Saturday, January 26, 2013

Transformers in Parallel

Transformers in Parallel

When two (or more) transformers are used in parallel, their pri­mary windings are energized from a common source (a common power line in Fig.23), and their secondary windings are connected across a common load (a common line in Fig 23).

Transformers to be brought in for parallel operation should meet three conditions of which one is mandatory and the remaining two permit some variations. These conditions are as follows.

(1) The transformers should have the same phase displacement , that is belong to the same reference group (for three-phase transfor­mers , this should be either reference group 0 or 11).

(2) The transformers should have the same rated primary and sec­ondary voltages, and the difference in transformation ratio ought not to exceed 0.5 %.

(3) the transformers should have the same impedance voltage (to within ± 10%).

Meeting the first two conditions avoids heavy circulating cur­rents in the transformer windings which would otherwise flow at no-­load if the paralleled transformers belonged 10 displacement phase dis­placement groups or differed ill secondary emfs .

Transformers in Parallel

For single-phase units, a further requirement is the correct polar­ity on the secondary side. This requirement is checked as follows. One single-phase transformer is connected in parallel with another as shown in Fig.23, and a voltmeter is placed in parallel with the knife-blade switch which serves to turn On the second transformer . If the secondary connection is correct. the voltmeter will read zero: otherwise the voltmeter will read twice the secondary voltage of the transformer .

In the case of failure to meet the first requirement when connect­ing in parallel two three-phase units, the phase displacement be­tween the secondary line voltages will he 30°. Therefore a resultant emf will be induced in each loop formed by two phase windings (of the two transformers). Since the resistance of the windings is small, this emf will produce a very heavy current detrimental to the transformer windings.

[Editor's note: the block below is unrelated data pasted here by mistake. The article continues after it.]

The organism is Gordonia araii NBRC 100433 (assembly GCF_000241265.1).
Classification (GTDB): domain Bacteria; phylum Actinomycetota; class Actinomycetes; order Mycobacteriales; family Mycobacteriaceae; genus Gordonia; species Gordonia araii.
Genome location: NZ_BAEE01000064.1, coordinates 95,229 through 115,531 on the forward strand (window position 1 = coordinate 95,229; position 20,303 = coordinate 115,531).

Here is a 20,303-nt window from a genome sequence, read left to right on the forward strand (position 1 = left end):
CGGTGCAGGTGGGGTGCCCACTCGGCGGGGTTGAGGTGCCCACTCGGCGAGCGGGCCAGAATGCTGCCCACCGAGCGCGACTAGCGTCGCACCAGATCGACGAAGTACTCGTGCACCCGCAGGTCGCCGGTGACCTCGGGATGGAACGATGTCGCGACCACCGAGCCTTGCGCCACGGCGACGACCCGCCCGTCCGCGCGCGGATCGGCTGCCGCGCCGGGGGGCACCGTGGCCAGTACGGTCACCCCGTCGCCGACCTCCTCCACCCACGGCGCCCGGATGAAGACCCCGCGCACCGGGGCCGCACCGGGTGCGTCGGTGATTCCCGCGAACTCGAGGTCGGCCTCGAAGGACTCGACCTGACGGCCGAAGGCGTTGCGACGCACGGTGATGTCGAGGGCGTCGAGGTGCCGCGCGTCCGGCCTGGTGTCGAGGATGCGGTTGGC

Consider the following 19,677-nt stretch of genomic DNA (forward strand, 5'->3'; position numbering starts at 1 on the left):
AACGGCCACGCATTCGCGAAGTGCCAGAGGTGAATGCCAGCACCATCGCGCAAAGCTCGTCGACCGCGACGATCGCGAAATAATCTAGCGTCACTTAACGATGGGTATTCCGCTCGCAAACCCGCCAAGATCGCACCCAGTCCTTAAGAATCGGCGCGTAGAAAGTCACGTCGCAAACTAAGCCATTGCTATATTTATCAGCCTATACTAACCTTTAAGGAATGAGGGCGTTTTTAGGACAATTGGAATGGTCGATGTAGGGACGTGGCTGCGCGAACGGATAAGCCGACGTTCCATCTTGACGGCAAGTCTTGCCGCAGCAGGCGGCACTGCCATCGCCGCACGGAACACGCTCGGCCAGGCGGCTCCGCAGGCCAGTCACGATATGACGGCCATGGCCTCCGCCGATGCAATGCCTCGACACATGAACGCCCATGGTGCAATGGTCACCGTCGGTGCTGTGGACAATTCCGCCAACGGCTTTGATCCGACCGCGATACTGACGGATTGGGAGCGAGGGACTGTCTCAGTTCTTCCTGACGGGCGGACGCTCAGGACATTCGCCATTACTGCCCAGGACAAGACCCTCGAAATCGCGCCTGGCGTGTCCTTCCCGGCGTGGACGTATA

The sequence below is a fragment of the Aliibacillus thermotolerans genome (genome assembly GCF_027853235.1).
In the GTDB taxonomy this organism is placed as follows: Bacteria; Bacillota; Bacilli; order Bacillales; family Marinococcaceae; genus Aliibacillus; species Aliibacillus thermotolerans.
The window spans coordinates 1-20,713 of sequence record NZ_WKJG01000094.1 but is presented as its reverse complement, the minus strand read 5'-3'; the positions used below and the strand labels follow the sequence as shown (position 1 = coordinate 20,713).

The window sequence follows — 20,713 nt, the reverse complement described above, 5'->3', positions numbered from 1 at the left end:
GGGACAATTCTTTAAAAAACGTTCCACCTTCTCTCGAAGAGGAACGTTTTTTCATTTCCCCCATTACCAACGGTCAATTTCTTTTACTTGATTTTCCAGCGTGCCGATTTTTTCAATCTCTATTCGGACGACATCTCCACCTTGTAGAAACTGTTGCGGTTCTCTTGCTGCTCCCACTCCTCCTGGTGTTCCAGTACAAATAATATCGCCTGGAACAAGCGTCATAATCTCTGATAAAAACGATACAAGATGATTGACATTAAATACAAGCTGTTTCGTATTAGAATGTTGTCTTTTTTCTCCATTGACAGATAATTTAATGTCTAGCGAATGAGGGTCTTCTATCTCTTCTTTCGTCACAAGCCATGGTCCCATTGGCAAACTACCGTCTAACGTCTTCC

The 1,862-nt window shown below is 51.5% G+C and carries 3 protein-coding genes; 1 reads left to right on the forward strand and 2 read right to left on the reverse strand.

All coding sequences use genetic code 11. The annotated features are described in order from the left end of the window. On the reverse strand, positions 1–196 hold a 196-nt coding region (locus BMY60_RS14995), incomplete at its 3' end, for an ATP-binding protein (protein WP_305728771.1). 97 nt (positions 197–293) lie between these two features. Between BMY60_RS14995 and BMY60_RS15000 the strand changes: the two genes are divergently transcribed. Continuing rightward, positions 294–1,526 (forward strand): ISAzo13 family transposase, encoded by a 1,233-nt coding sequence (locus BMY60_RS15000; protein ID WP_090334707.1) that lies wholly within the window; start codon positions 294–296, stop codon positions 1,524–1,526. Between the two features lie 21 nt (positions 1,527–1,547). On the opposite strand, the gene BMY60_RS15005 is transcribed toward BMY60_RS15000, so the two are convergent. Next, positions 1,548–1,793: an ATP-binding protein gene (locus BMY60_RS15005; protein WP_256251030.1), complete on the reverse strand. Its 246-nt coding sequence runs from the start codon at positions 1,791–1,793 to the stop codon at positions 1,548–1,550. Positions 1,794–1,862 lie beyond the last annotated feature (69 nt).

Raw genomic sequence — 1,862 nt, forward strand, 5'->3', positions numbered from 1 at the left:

It is important to satisfy the third condition in order that the load will be shared between the parallel transformers in proportion to their apparent power ratings. In the simplified equivalent circuit of Fig. 17 a transformer is represented by a circuit in which the complex short-circuit impedance is Zsc ( see Sec. 7). Two transformers in parallel may be shown in n common equivalent circuit as two parallel branches containing short-circuit impedance Zsc,I and  Zsc,II (Fig. 24). With this arrangement, the rms currents I1,I and I1,II are inversely proportional to the impedances of the parallel branches

I1,I/I1,II = zsc,II /zsc,I (8.25)

The impedance voltage of a transformer is proportional to the product of the rated primary current I1,rtd by its short-circuit imped­ance ZSC . If the two paralleled transformers have the same imped­ance voltage, then

zsc,I I I,rtd = zsc,II I1,II,rtd

Since the transformers in parallel should have the same primary rated voltage, V1,rtd it follows that, on fulfilling the above condi­tion, we have

Zsc,II/ Zsc,I =I1,I,rtd/ I1,Irtd = V1,rtdI1, I,rtd /Vl,rtdI1, II,rtd

= S I,rtd/ SII,rtd

and, by Eq. (8.25),

I1,I/ I1,II = Zsc,II/Zsc,I = SI,rtd/SII,rtd

That is, the currents are shared between the paralleled transformers in proportion to their apparent power ratings. In other words, the equality of impedance voltages provides for the distribution of load between the paralleled transformers in proportion to their apparent power ratings.